The following is a guest post.
Repossession is a terrible thing for anyone to go through, though it can happen to people from all walks of life. This fact was proved quite clearly when a famous actor was forced to sell his house fast, or find alternative funding, for his mansion in the US.
It was reported that Rush Hour actor Chris Tucker is now facing repossession of his multimillion-dollar homestead in central Florida, after SunTrust Bank filed papers against the comedian earlier this month (October 14th). According to records, the Rush Hour star bought a 10,000-square-foot lakefront home for $6 million dollars (£4 million), only to experience the housing market crash just a few months later.
If you think you are facing repossession, you should take action as soon as possible by following a number of tips endorsed by Shelter, the housing and homelessness charity. It first tells people to speak to their lender as soon as possible if they feel like they cannot pay their mortgage, as there is always the chance that they can negotiate terms that may allow you to keep your home.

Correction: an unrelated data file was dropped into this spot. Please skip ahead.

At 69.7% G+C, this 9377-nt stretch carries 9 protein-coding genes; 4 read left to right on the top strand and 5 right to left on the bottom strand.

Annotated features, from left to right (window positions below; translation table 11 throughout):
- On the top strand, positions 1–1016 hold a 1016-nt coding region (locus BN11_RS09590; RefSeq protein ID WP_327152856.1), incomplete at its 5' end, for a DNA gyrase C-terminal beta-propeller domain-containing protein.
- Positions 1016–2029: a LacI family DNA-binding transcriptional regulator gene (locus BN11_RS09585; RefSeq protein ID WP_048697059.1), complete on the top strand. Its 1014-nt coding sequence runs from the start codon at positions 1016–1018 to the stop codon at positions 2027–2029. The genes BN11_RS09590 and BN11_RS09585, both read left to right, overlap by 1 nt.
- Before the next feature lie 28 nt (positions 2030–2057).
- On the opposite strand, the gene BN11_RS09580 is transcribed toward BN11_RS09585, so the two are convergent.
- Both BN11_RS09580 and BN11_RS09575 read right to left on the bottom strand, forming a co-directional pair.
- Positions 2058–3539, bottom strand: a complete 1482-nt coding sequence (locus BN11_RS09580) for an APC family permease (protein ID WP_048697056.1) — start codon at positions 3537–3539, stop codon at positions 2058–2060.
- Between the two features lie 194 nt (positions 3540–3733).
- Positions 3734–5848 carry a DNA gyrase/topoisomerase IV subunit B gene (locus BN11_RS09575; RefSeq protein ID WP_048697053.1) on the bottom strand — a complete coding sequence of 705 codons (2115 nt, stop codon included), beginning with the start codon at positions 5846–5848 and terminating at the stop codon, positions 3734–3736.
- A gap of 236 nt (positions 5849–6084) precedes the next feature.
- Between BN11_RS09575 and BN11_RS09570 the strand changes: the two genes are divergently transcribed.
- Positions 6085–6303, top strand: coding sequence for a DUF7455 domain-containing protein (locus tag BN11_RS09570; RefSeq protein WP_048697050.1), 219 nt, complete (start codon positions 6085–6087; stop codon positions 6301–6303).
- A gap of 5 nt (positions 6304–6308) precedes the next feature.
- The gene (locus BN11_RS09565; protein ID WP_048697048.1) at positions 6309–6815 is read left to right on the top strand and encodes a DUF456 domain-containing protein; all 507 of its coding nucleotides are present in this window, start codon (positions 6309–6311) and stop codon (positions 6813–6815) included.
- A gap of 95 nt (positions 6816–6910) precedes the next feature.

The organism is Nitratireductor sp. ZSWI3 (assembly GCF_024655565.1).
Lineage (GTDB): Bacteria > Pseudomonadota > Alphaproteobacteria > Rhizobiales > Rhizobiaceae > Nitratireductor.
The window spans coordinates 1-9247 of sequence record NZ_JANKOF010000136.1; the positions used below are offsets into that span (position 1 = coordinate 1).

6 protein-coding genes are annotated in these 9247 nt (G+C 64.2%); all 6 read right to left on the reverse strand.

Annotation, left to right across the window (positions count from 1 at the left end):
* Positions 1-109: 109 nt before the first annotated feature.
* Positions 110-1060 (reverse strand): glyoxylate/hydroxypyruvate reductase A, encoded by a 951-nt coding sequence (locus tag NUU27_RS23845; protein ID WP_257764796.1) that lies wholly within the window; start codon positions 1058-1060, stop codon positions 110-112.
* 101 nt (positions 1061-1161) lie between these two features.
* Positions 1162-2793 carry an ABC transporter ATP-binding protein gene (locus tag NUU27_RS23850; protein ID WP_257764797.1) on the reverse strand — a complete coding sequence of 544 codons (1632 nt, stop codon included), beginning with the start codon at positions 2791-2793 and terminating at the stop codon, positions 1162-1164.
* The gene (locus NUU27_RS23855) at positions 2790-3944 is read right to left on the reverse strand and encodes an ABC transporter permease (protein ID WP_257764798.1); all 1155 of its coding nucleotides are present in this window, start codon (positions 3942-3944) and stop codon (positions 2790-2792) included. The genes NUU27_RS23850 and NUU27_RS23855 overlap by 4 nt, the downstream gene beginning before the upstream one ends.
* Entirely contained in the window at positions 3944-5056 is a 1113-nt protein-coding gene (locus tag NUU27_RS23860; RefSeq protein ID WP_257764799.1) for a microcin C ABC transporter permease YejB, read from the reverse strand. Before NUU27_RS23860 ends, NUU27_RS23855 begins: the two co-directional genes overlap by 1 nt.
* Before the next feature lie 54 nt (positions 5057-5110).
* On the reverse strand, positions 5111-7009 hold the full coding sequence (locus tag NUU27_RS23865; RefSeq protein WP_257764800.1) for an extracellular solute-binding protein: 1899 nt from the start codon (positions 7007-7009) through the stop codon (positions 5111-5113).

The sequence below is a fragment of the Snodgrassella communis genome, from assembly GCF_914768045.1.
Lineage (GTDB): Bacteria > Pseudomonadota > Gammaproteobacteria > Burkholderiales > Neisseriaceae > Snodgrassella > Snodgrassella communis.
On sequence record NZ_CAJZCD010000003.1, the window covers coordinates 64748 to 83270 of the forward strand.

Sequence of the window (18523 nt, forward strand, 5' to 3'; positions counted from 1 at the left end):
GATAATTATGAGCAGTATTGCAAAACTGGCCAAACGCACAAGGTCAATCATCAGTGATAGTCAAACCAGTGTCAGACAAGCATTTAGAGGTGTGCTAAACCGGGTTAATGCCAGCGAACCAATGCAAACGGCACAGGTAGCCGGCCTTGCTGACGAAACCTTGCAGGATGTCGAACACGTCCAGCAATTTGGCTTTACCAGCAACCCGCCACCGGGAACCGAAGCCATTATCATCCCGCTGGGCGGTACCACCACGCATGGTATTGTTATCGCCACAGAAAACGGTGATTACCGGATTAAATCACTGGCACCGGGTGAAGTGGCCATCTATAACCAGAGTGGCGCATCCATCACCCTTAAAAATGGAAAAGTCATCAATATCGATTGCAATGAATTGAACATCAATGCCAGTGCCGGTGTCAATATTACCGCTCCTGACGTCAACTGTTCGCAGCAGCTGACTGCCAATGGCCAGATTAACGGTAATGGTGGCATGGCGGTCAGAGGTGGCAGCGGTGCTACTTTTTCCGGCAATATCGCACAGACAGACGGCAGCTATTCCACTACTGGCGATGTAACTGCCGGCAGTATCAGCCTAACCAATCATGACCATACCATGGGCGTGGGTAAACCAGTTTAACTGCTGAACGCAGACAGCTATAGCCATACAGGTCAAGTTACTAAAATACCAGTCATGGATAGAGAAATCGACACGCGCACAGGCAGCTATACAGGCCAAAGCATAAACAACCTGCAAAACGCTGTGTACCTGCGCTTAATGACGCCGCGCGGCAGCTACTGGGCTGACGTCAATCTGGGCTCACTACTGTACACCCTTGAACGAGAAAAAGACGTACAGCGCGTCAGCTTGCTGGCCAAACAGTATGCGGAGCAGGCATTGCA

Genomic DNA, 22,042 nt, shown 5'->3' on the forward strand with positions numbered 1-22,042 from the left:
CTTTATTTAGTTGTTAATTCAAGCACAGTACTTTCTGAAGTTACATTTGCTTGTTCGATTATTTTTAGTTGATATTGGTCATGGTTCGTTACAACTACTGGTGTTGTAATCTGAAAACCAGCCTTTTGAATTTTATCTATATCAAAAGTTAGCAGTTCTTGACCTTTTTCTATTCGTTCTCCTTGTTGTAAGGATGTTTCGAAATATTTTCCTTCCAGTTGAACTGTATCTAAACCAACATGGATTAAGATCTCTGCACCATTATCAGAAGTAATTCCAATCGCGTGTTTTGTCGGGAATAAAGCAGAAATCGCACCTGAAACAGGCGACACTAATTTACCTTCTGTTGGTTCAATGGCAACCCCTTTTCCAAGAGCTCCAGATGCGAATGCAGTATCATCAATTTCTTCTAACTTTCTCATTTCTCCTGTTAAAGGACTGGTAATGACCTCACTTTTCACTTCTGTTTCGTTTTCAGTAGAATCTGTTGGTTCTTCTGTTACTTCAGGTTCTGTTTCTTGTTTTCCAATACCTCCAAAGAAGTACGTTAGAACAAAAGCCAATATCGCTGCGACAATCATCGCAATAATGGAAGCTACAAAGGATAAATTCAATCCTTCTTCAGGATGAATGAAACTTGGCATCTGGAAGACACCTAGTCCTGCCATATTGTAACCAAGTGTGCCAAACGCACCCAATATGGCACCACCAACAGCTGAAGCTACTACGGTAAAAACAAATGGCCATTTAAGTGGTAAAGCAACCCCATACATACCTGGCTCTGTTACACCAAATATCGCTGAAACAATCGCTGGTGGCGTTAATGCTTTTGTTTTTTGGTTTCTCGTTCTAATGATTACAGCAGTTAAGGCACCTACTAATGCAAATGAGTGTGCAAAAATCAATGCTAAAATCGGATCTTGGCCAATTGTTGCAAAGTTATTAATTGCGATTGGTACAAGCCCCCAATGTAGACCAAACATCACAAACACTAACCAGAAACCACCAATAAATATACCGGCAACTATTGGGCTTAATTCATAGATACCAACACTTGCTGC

Secondly, ask if a lender will allow for a temporary payment holiday, consider adding arrears to a mortgage loan, or allow you to pay off your arrears in installments. Lenders may also agree to extend mortgage terms and could help you make payments over a longer period of time.
If you’re in the position to do it, Shelter recommends that you rent out the property and rent somewhere cheaper. Still, there is likely to be a mortgage agreement term preventing that you do this, so you would again have to get permission from your lender.
If it’s possible to sell your house quickly, do it. You can, of course, go for broke and change your type of mortgage as you may be able to switch to an interest-only package. However, if the worst comes to the worst and proceedings begin, you must turn up to court. Shelter explains that “if your case goes to court make sure that you turn up – even if you think that your situation is hopeless, you may still be able to save your home”.
The charity concluded: “Don’t simply hand in the keys. This will not solve your financial problems, you will still be liable for the mortgage until your home has been sold, or any shortfall repaid.”